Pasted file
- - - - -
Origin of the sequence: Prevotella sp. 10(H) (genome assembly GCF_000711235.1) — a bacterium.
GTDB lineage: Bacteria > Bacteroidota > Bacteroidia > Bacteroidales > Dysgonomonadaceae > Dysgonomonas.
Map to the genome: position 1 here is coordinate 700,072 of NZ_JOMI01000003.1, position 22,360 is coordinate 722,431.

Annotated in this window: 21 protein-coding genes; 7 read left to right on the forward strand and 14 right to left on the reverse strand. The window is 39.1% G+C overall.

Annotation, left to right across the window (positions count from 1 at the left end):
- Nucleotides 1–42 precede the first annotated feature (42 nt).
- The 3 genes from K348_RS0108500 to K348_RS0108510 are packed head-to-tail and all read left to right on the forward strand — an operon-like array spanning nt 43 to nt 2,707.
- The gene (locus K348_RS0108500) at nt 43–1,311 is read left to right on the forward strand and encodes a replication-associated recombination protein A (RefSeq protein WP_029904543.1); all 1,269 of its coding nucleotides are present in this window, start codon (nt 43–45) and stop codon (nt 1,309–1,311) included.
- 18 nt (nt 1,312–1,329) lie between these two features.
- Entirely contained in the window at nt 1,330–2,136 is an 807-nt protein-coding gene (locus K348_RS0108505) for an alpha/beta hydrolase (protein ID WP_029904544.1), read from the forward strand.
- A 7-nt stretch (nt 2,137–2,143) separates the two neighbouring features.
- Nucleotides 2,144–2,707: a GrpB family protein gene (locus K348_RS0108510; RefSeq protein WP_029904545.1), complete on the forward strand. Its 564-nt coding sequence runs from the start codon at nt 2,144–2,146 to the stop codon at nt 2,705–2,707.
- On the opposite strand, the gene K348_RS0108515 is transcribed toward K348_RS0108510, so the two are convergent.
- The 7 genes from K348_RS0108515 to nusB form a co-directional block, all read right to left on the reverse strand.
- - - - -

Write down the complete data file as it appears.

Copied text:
Origin of the sequence: Prevotella sp. 10(H) (genome assembly GCF_000711235.1) — a bacterium.
GTDB lineage: Bacteria > Bacteroidota > Bacteroidia > Bacteroidales > Dysgonomonadaceae > Dysgonomonas.
Map to the genome: position 1 here is coordinate 700,072 of NZ_JOMI01000003.1, position 22,360 is coordinate 722,431.

Annotated in this window: 21 protein-coding genes; 7 read left to right on the forward strand and 14 right to left on the reverse strand. The window is 39.1% G+C overall.

Annotation, left to right across the window (positions count from 1 at the left end):
- Nucleotides 1–42 precede the first annotated feature (42 nt).
- The 3 genes from K348_RS0108500 to K348_RS0108510 are packed head-to-tail and all read left to right on the forward strand — an operon-like array spanning nt 43 to nt 2,707.
- The gene (locus K348_RS0108500) at nt 43–1,311 is read left to right on the forward strand and encodes a replication-associated recombination protein A (RefSeq protein WP_029904543.1); all 1,269 of its coding nucleotides are present in this window, start codon (nt 43–45) and stop codon (nt 1,309–1,311) included.
- 18 nt (nt 1,312–1,329) lie between these two features.
- Entirely contained in the window at nt 1,330–2,136 is an 807-nt protein-coding gene (locus K348_RS0108505) for an alpha/beta hydrolase (protein ID WP_029904544.1), read from the forward strand.
- A 7-nt stretch (nt 2,137–2,143) separates the two neighbouring features.
- Nucleotides 2,144–2,707: a GrpB family protein gene (locus K348_RS0108510; RefSeq protein WP_029904545.1), complete on the forward strand. Its 564-nt coding sequence runs from the start codon at nt 2,144–2,146 to the stop codon at nt 2,705–2,707.
- On the opposite strand, the gene K348_RS0108515 is transcribed toward K348_RS0108510, so the two are convergent.
- The 7 genes from K348_RS0108515 to nusB form a co-directional block, all read right to left on the reverse strand.